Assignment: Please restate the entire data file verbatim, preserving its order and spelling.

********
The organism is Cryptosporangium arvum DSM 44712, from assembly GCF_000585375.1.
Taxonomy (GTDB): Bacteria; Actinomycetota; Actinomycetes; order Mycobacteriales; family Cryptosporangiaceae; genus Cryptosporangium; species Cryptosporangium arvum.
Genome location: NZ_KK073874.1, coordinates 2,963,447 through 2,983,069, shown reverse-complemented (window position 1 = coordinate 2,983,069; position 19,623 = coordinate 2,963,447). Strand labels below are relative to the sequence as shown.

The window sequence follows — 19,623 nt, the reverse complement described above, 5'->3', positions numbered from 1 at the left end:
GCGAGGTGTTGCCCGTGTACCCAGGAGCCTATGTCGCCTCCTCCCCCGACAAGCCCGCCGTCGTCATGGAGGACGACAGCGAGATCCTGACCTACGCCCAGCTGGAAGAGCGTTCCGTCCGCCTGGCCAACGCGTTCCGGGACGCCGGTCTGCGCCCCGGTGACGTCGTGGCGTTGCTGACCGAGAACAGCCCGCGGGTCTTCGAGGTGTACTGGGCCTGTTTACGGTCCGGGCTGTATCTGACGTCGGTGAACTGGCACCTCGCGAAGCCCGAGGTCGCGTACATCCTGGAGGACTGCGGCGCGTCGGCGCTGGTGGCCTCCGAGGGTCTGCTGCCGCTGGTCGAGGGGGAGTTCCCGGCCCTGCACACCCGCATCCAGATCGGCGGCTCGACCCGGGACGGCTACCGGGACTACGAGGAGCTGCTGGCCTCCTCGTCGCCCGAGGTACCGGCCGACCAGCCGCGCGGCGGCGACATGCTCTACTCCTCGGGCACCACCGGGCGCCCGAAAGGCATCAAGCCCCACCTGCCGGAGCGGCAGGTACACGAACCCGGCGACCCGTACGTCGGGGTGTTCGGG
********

The organism is Cryptosporangium arvum DSM 44712, from assembly GCF_000585375.1.
Taxonomy (GTDB): Bacteria; Actinomycetota; Actinomycetes; order Mycobacteriales; family Cryptosporangiaceae; genus Cryptosporangium; species Cryptosporangium arvum.
Genome location: NZ_KK073874.1, coordinates 2,963,447 through 2,983,069, shown reverse-complemented (window position 1 = coordinate 2,983,069; position 19,623 = coordinate 2,963,447). Strand labels below are relative to the sequence as shown.

The window sequence follows — 19,623 nt, the reverse complement described above, 5'->3', positions numbered from 1 at the left end:
GCGAGGTGTTGCCCGTGTACCCAGGAGCCTATGTCGCCTCCTCCCCCGACAAGCCCGCCGTCGTCATGGAGGACGACAGCGAGATCCTGACCTACGCCCAGCTGGAAGAGCGTTCCGTCCGCCTGGCCAACGCGTTCCGGGACGCCGGTCTGCGCCCCGGTGACGTCGTGGCGTTGCTGACCGAGAACAGCCCGCGGGTCTTCGAGGTGTACTGGGCCTGTTTACGGTCCGGGCTGTATCTGACGTCGGTGAACTGGCACCTCGCGAAGCCCGAGGTCGCGTACATCCTGGAGGACTGCGGCGCGTCGGCGCTGGTGGCCTCCGAGGGTCTGCTGCCGCTGGTCGAGGGGGAGTTCCCGGCCCTGCACACCCGCATCCAGATCGGCGGCTCGACCCGGGACGGCTACCGGGACTACGAGGAGCTGCTGGCCTCCTCGTCGCCCGAGGTACCGGCCGACCAGCCGCGCGGCGGCGACATGCTCTACTCCTCGGGCACCACCGGGCGCCCGAAAGGCATCAAGCCCCACCTGCCGGAGCGGCAGGTACACGAACCCGGCGACCCGTACGTCGGGGTGTTCGGG